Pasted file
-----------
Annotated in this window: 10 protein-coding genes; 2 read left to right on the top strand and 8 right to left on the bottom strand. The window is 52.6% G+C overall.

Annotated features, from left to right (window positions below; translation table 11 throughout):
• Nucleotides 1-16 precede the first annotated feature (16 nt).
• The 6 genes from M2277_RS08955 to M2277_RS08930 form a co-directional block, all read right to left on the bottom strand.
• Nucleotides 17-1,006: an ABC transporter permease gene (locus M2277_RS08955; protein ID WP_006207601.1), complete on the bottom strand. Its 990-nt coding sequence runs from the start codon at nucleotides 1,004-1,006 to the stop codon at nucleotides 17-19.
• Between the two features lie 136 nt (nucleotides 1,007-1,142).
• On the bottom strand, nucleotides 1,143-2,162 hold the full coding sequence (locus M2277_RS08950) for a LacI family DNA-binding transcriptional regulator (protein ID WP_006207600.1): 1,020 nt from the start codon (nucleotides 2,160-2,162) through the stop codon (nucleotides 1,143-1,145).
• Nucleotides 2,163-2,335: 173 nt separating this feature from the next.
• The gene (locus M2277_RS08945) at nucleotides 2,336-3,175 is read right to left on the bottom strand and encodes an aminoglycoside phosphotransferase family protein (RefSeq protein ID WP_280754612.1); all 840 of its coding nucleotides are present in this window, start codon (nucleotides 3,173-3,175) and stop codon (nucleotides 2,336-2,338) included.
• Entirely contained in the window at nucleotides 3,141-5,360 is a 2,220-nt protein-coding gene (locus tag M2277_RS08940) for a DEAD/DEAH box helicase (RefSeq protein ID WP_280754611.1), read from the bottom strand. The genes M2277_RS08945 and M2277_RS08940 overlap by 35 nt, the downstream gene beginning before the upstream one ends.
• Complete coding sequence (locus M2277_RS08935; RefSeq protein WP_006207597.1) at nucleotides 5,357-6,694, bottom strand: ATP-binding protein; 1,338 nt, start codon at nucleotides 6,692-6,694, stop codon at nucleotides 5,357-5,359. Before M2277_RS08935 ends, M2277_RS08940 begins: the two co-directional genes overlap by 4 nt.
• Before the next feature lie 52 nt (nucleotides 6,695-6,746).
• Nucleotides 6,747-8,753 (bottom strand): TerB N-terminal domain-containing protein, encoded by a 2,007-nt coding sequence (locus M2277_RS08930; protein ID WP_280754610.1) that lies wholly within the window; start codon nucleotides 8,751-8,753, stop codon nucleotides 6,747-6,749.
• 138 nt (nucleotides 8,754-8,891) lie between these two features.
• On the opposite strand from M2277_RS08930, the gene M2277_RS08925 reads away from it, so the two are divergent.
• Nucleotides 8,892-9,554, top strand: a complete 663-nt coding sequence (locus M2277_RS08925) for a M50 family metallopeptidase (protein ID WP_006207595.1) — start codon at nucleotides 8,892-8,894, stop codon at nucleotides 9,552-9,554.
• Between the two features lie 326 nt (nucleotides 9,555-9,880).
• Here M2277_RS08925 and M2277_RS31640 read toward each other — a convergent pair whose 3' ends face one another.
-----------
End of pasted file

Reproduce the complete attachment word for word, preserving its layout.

Annotated in this window: 10 protein-coding genes; 2 read left to right on the top strand and 8 right to left on the bottom strand. The window is 52.6% G+C overall.

Annotated features, from left to right (window positions below; translation table 11 throughout):
• Nucleotides 1-16 precede the first annotated feature (16 nt).
• The 6 genes from M2277_RS08955 to M2277_RS08930 form a co-directional block, all read right to left on the bottom strand.
• Nucleotides 17-1,006: an ABC transporter permease gene (locus M2277_RS08955; protein ID WP_006207601.1), complete on the bottom strand. Its 990-nt coding sequence runs from the start codon at nucleotides 1,004-1,006 to the stop codon at nucleotides 17-19.
• Between the two features lie 136 nt (nucleotides 1,007-1,142).
• On the bottom strand, nucleotides 1,143-2,162 hold the full coding sequence (locus M2277_RS08950) for a LacI family DNA-binding transcriptional regulator (protein ID WP_006207600.1): 1,020 nt from the start codon (nucleotides 2,160-2,162) through the stop codon (nucleotides 1,143-1,145).
• Nucleotides 2,163-2,335: 173 nt separating this feature from the next.
• The gene (locus M2277_RS08945) at nucleotides 2,336-3,175 is read right to left on the bottom strand and encodes an aminoglycoside phosphotransferase family protein (RefSeq protein ID WP_280754612.1); all 840 of its coding nucleotides are present in this window, start codon (nucleotides 3,173-3,175) and stop codon (nucleotides 2,336-2,338) included.
• Entirely contained in the window at nucleotides 3,141-5,360 is a 2,220-nt protein-coding gene (locus tag M2277_RS08940) for a DEAD/DEAH box helicase (RefSeq protein ID WP_280754611.1), read from the bottom strand. The genes M2277_RS08945 and M2277_RS08940 overlap by 35 nt, the downstream gene beginning before the upstream one ends.
• Complete coding sequence (locus M2277_RS08935; RefSeq protein WP_006207597.1) at nucleotides 5,357-6,694, bottom strand: ATP-binding protein; 1,338 nt, start codon at nucleotides 6,692-6,694, stop codon at nucleotides 5,357-5,359. Before M2277_RS08935 ends, M2277_RS08940 begins: the two co-directional genes overlap by 4 nt.
• Before the next feature lie 52 nt (nucleotides 6,695-6,746).
• Nucleotides 6,747-8,753 (bottom strand): TerB N-terminal domain-containing protein, encoded by a 2,007-nt coding sequence (locus M2277_RS08930; protein ID WP_280754610.1) that lies wholly within the window; start codon nucleotides 8,751-8,753, stop codon nucleotides 6,747-6,749.
• 138 nt (nucleotides 8,754-8,891) lie between these two features.
• On the opposite strand from M2277_RS08930, the gene M2277_RS08925 reads away from it, so the two are divergent.
• Nucleotides 8,892-9,554, top strand: a complete 663-nt coding sequence (locus M2277_RS08925) for a M50 family metallopeptidase (protein ID WP_006207595.1) — start codon at nucleotides 8,892-8,894, stop codon at nucleotides 9,552-9,554.
• Between the two features lie 326 nt (nucleotides 9,555-9,880).
• Here M2277_RS08925 and M2277_RS31640 read toward each other — a convergent pair whose 3' ends face one another.